company, which are following.

Coca Cola Company should try to emphasis more on providing their infrastructure in the market

to facilitate their customers.

According to the survey, conducted by the international firm some people like little bit sweeter

cola drink. So for this coca cola company should produce their product according to the local

demand.

Marketing team should try to increase the availability of Coke in rural areas.

They should also focus the old people.

Now young generation has a trend to drink a coke 2 regular bottles at same time, so providing

more satisfaction to them company should introduce ½ liter disposable bottle.

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21.References

KOTLER, P & ARMSTRONG, G., 2004. Principles of Marketing.10th ed. New Jersey:

Pearson Education Inc.

KOTLER, P., 1980.Principles Of Marketing, Englewood Cliffs. London: Prentice-Hali.

KOTLER, P., 2003.A Framework For Marketing Management. Harlow: Pearson Prentice

Hall.

KOTLER, P.,1999. Kotler On Marketing. New York: Free Press.

MCCARTHY,E.,1960. Basic Marketing-A Managerial Approach. Illinois: Irwin.

PROCTOR,T.,2000. Strategic Marketing. London: Routledge

ISOBEL, D., AND ROBIN, L., 2001.International Marketing Strategy. 3rd ed. Italy: G.

Canale & C.

RONALD, D., M., EDWARD, M., M., 1998. The Food Industry Wars. Illustrated. London:

Greenwood Publishing Group

STEPHANIE, C., 2007. The Real Pepsi Challenge. İllustrated.: Simon & Schuster

MARK, P., 2000. For God, Country and Coca-Cola. 2nd.: Basic Books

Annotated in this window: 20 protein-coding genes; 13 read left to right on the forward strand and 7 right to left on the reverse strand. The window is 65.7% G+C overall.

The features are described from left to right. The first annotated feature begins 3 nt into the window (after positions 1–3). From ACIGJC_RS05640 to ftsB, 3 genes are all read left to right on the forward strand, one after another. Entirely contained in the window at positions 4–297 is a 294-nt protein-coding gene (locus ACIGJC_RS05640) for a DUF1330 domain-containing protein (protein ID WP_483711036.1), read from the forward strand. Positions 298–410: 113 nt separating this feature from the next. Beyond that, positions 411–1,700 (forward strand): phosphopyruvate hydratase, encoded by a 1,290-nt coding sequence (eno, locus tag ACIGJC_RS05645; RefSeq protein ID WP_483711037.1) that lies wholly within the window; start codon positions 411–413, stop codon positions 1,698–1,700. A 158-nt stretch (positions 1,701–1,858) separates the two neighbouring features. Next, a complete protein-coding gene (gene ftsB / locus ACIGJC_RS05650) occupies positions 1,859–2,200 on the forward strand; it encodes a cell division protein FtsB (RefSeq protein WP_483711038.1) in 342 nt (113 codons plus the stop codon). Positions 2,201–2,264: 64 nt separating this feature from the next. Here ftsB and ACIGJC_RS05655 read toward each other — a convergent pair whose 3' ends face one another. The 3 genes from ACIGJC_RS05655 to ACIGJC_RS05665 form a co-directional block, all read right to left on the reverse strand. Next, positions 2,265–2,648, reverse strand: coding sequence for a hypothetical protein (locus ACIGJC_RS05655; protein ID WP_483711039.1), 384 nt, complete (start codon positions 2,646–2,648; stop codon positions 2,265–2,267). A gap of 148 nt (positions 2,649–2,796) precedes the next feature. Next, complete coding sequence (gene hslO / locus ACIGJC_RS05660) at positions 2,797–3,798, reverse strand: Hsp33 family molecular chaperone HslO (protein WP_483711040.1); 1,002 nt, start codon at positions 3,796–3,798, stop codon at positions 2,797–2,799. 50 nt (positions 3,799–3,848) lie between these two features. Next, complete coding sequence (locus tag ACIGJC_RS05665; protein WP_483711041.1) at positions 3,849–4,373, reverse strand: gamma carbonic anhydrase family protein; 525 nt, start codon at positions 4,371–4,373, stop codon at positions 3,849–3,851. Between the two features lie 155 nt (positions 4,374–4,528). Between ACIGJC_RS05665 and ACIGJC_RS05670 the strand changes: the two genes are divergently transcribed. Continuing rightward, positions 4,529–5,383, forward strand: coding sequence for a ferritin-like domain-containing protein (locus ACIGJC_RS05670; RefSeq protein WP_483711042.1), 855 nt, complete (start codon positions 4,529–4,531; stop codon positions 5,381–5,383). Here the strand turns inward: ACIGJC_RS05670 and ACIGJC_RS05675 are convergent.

J., C., L., HARVEY, Y., 1980. The Cola Wars.: Everest House

LONNIE, B., 2003. The Story of Coca-Cola. Illustrated.: Black Rabbit Books

MATT, H., 2003. Brand Failures.: Kogan Page Publishers

RANDALL, S., SCHULER, and SUSAN, E., J., 2007. Strategic Human Resource

Management. 2nd.: Wiley-Blackwell

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CAROL, H., T., 2007. Industry and Firm Studies. 4th.: M.E. Sharpe

KOTLER, P., 2000. Marketing Management. 3rd. (The Millennium Edition).New Jersey:

Prentice Hall

WARREN, J., K., and BODO, B., S., 2001. Global Marketing Management. İllustrated.:

Pearson Education

MARCIA, L., T., 2000. How To Think Like The World's Greatest Marketing Minds.

Virginia.: McGraw-Hill

PATTI W, 2009. Coca-cola in new china push [online]. Available

at:<http://www.ft.com/cms/s/0/e262565c-0a73-11de-95ed-0000779fd2ac.html?

nclick_check=1>[Accessed 04 April 2009].

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22.Bibliography

The Evolution Of Coca-Cola Bottling And CCE, http://www.cokecce.com/pages/allContent.asp?page_id=88 (Accessed 3rd April 2009)

KOTLER, P., 1980.Principles Of Marketing, Englewood Cliffs. London: Prentice-Hali.

KOTLER, P., 2003.A Framework For Marketing Management. Harlow: Pearson Prentice

Hall.

KOTLER, P.,1999.Kotler On Marketing. New York: Free Press.

PATTI W, 2009. Coca-cola in new china push [online]. Available

at:<http://www.ft.com/cms/s/0/e262565c-0a73-11de-95ed-0000779fd2ac.html?

nclick_check=1>

[Accessed 04 April 2009].

MCCARTHY,E.,1960. Basic Marketing-A Managerial Approach. Illinois: Irwin.

PROCTOR,T.,2000. Strategic Marketing. London: Routledge

ISOBEL, D., AND ROBIN, L., 2001.International Marketing Strategy. 3rd ed. Italy: G.

Canale & C.

RONALD, D., M., EDWARD, M., M., 1998. The Food Industry Wars. Illustrated. London:

Greenwood Publishing Group

STEPHANIE, C., 2007. The Real Pepsi Challenge. İllustrated.: Simon & Schuster

MARK, P., 2000. For God, Country and Coca-Cola. 2nd.: Basic Books

J., C., L., HARVEY, Y., 1980. The Cola Wars.: Everest House

LONNIE, B., 2003. The Story of Coca-Cola. Illustrated.: Black Rabbit Books

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MATT, H., 2003. Brand Failures.: Kogan Page Publishers

RANDALL, S., SCHULER, and SUSAN, E., J., 2007. Strategic Human Resource

Management. 2nd.: Wiley-Blackwell

CAROL, H., T., 2007. Industry and Firm Studies. 4th.: M.E. Sharpe

WARREN, J., K., and BODO, B., S., 2001. Global Marketing Management. İllustrated.: Pearson Education

MARCIA, L., T., 2000. How To Think Like The World's Greatest Marketing Minds. Virginia.: McGraw-Hill